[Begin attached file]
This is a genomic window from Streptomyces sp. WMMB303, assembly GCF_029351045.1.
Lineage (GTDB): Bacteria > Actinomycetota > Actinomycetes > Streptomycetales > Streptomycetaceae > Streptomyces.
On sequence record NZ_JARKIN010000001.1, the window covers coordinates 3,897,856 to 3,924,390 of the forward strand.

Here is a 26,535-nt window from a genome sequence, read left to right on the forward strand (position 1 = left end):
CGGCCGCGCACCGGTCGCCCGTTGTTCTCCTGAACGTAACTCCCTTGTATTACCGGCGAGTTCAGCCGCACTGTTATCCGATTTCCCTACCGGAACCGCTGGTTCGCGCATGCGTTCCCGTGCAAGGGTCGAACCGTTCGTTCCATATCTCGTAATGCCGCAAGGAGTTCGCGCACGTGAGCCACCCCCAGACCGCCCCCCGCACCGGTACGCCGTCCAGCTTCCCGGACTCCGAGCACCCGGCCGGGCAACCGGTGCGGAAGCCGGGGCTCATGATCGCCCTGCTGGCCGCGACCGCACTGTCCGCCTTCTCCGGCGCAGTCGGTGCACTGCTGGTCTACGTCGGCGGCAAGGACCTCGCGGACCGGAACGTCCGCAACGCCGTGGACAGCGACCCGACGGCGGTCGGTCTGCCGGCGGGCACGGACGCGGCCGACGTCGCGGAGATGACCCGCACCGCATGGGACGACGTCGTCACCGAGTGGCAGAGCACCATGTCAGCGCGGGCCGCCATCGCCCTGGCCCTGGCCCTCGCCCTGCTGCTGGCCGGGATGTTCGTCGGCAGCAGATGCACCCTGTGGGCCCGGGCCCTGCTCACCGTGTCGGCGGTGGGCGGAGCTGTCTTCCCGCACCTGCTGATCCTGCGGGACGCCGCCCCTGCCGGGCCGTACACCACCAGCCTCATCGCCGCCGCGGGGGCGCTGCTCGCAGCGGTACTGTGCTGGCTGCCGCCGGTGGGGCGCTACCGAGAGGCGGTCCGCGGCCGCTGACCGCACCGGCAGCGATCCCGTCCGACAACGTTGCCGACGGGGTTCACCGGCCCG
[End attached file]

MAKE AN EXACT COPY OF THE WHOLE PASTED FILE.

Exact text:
This is a genomic window from Streptomyces sp. WMMB303, assembly GCF_029351045.1.
Lineage (GTDB): Bacteria > Actinomycetota > Actinomycetes > Streptomycetales > Streptomycetaceae > Streptomyces.
On sequence record NZ_JARKIN010000001.1, the window covers coordinates 3,897,856 to 3,924,390 of the forward strand.

Here is a 26,535-nt window from a genome sequence, read left to right on the forward strand (position 1 = left end):
CGGCCGCGCACCGGTCGCCCGTTGTTCTCCTGAACGTAACTCCCTTGTATTACCGGCGAGTTCAGCCGCACTGTTATCCGATTTCCCTACCGGAACCGCTGGTTCGCGCATGCGTTCCCGTGCAAGGGTCGAACCGTTCGTTCCATATCTCGTAATGCCGCAAGGAGTTCGCGCACGTGAGCCACCCCCAGACCGCCCCCCGCACCGGTACGCCGTCCAGCTTCCCGGACTCCGAGCACCCGGCCGGGCAACCGGTGCGGAAGCCGGGGCTCATGATCGCCCTGCTGGCCGCGACCGCACTGTCCGCCTTCTCCGGCGCAGTCGGTGCACTGCTGGTCTACGTCGGCGGCAAGGACCTCGCGGACCGGAACGTCCGCAACGCCGTGGACAGCGACCCGACGGCGGTCGGTCTGCCGGCGGGCACGGACGCGGCCGACGTCGCGGAGATGACCCGCACCGCATGGGACGACGTCGTCACCGAGTGGCAGAGCACCATGTCAGCGCGGGCCGCCATCGCCCTGGCCCTGGCCCTCGCCCTGCTGCTGGCCGGGATGTTCGTCGGCAGCAGATGCACCCTGTGGGCCCGGGCCCTGCTCACCGTGTCGGCGGTGGGCGGAGCTGTCTTCCCGCACCTGCTGATCCTGCGGGACGCCGCCCCTGCCGGGCCGTACACCACCAGCCTCATCGCCGCCGCGGGGGCGCTGCTCGCAGCGGTACTGTGCTGGCTGCCGCCGGTGGGGCGCTACCGAGAGGCGGTCCGCGGCCGCTGACCGCACCGGCAGCGATCCCGTCCGACAACGTTGCCGACGGGGTTCACCGGCCCG